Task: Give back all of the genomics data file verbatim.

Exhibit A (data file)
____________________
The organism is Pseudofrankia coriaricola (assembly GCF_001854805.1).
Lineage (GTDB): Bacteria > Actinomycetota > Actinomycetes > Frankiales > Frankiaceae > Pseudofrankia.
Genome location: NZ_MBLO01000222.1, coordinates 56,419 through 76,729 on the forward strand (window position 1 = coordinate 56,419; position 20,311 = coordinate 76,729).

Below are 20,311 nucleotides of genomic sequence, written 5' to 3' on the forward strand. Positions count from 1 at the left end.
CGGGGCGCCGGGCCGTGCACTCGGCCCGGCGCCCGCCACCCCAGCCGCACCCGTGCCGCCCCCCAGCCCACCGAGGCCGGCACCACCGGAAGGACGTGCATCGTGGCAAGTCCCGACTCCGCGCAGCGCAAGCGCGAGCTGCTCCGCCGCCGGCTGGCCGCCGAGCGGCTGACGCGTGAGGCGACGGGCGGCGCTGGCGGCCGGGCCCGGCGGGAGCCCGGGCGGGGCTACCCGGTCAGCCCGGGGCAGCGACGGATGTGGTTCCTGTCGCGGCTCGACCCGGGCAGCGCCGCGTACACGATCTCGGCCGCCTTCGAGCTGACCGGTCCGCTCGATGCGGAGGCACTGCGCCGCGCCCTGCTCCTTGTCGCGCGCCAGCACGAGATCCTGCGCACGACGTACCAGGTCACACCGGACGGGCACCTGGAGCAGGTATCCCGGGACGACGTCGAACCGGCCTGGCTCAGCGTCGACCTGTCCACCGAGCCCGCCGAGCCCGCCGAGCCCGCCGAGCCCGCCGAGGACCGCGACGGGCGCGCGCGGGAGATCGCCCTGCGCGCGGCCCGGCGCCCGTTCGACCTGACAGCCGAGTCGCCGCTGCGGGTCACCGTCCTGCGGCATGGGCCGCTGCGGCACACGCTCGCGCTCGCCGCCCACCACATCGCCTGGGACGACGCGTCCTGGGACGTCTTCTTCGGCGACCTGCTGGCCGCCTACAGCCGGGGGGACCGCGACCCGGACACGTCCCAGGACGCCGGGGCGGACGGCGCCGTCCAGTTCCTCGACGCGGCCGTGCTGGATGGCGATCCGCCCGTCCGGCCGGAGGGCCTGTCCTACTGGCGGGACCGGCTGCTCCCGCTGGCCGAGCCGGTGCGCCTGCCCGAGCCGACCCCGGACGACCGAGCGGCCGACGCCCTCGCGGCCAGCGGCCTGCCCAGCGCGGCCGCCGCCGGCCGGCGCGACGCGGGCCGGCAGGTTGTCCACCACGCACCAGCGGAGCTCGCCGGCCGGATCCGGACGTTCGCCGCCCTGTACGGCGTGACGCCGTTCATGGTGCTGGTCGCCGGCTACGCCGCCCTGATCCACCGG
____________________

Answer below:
The organism is Pseudofrankia coriaricola (assembly GCF_001854805.1).
Lineage (GTDB): Bacteria > Actinomycetota > Actinomycetes > Frankiales > Frankiaceae > Pseudofrankia.
Genome location: NZ_MBLO01000222.1, coordinates 56,419 through 76,729 on the forward strand (window position 1 = coordinate 56,419; position 20,311 = coordinate 76,729).

Below are 20,311 nucleotides of genomic sequence, written 5' to 3' on the forward strand. Positions count from 1 at the left end.
CGGGGCGCCGGGCCGTGCACTCGGCCCGGCGCCCGCCACCCCAGCCGCACCCGTGCCGCCCCCCAGCCCACCGAGGCCGGCACCACCGGAAGGACGTGCATCGTGGCAAGTCCCGACTCCGCGCAGCGCAAGCGCGAGCTGCTCCGCCGCCGGCTGGCCGCCGAGCGGCTGACGCGTGAGGCGACGGGCGGCGCTGGCGGCCGGGCCCGGCGGGAGCCCGGGCGGGGCTACCCGGTCAGCCCGGGGCAGCGACGGATGTGGTTCCTGTCGCGGCTCGACCCGGGCAGCGCCGCGTACACGATCTCGGCCGCCTTCGAGCTGACCGGTCCGCTCGATGCGGAGGCACTGCGCCGCGCCCTGCTCCTTGTCGCGCGCCAGCACGAGATCCTGCGCACGACGTACCAGGTCACACCGGACGGGCACCTGGAGCAGGTATCCCGGGACGACGTCGAACCGGCCTGGCTCAGCGTCGACCTGTCCACCGAGCCCGCCGAGCCCGCCGAGCCCGCCGAGCCCGCCGAGGACCGCGACGGGCGCGCGCGGGAGATCGCCCTGCGCGCGGCCCGGCGCCCGTTCGACCTGACAGCCGAGTCGCCGCTGCGGGTCACCGTCCTGCGGCATGGGCCGCTGCGGCACACGCTCGCGCTCGCCGCCCACCACATCGCCTGGGACGACGCGTCCTGGGACGTCTTCTTCGGCGACCTGCTGGCCGCCTACAGCCGGGGGGACCGCGACCCGGACACGTCCCAGGACGCCGGGGCGGACGGCGCCGTCCAGTTCCTCGACGCGGCCGTGCTGGATGGCGATCCGCCCGTCCGGCCGGAGGGCCTGTCCTACTGGCGGGACCGGCTGCTCCCGCTGGCCGAGCCGGTGCGCCTGCCCGAGCCGACCCCGGACGACCGAGCGGCCGACGCCCTCGCGGCCAGCGGCCTGCCCAGCGCGGCCGCCGCCGGCCGGCGCGACGCGGGCCGGCAGGTTGTCCACCACGCACCAGCGGAGCTCGCCGGCCGGATCCGGACGTTCGCCGCCCTGTACGGCGTGACGCCGTTCATGGTGCTGGTCGCCGGCTACGCCGCCCTGATCCACCGG